I use the fourth-year percentile rank to generate earnings estimates for the rest of students’ careers, using the applicable earnings distribution for ACS respondents at later stages of life. This requires an assumption that the median graduate of each program stays at roughly the same relative position on the earnings distribution throughout their entire careers. For the Swarthmore economics example, I estimate that fifth-year earnings are equal to the 80th percentile of CLD earnings for ACS economics majors aged 27 ($117,200). Tenth-year earnings are equal to the 80th percentile of CLD earnings for ACS economics majors aged 32 ($162,000). And so on, until the conclusion of the cohort’s career at age 65.

Estimating career earnings for people with graduate degrees presents additional complications. Since ACS does not record graduate degree holders’ graduate field of study, I must determine this based on their undergraduate field of study. I use the National Survey of College Graduates (NSCG), which does record both graduate and undergraduate fields, to determine the proportions of undergraduate majors within each graduate field. I use these figures from NSCG to weight the ACS subsample that I use to estimate the earnings distribution for each graduate degree.

For individuals with a graduate degree in medicine, for instance, NSCG reports that 55 percent majored in biology and life sciences as undergraduates, 14 percent majored in health fields, 8 percent majored in the physical sciences, and the rest were split across various majors. Therefore, my earnings estimates of people with a medical degree use an ACS sample of people with professional degrees that is weighted 55 percent on undergraduate biology majors, 14 percent on undergraduate health majors, and so forth.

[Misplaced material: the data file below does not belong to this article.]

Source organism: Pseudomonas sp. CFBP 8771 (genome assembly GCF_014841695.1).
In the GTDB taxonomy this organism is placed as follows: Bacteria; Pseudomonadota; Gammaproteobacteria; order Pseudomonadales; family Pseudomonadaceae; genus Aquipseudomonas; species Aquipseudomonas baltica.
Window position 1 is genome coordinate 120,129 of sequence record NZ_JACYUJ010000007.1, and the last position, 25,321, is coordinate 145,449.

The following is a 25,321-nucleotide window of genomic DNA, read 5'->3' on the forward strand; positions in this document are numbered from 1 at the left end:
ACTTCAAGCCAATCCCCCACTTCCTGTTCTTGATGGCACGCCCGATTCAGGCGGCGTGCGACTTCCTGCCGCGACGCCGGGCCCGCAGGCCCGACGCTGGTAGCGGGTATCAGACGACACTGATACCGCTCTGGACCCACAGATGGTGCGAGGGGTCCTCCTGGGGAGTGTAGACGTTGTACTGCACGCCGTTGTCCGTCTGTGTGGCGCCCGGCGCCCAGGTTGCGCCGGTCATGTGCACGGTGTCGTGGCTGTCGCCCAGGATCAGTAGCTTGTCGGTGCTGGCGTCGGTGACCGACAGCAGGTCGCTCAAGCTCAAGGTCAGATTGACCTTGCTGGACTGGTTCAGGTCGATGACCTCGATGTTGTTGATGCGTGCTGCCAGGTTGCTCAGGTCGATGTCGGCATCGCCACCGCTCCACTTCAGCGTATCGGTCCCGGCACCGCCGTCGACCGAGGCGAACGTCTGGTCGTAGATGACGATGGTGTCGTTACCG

I assume that people with undergraduate credentials start school at age 18 and graduate on time given the length of their program (this assumption will be relaxed later on). Associate degree students graduate at age 20, and bachelor’s degree students graduate at age 22. However, the starting ages for graduate students vary.

I use the 2019–20 National Postsecondary Student Aid Study (NPSAS) to estimate the median age of graduation for each credential type. For instance, medical students have a median graduation age of 27, so I assume their first full year of earnings is at age 28 and their fourth full year of earnings is at age 31. Therefore, I compare the fourth-year earnings of medical programs in Scorecard to the NSCG-weighted ACS distribution of people aged 31 with a professional degree. Medical programs’ percentile rank on this earnings distribution becomes the percentile rank I use to estimate medical students’ earnings for the rest of their careers.

Estimated earnings are then discounted at a three percent rate to the year in which the student begins school. Earnings are assumed to be zero while the student is enrolled.

**Counterfactual earnings**

With earnings estimates in hand, I turn to the calculation of counterfactual earnings: what graduates of each higher education program would have earned had they never attended the program. For undergraduate programs, counterfactual earnings are what students would have earned with only a high school degree. For graduate programs, counterfactual earnings are what students would have earned with only a bachelor’s degree.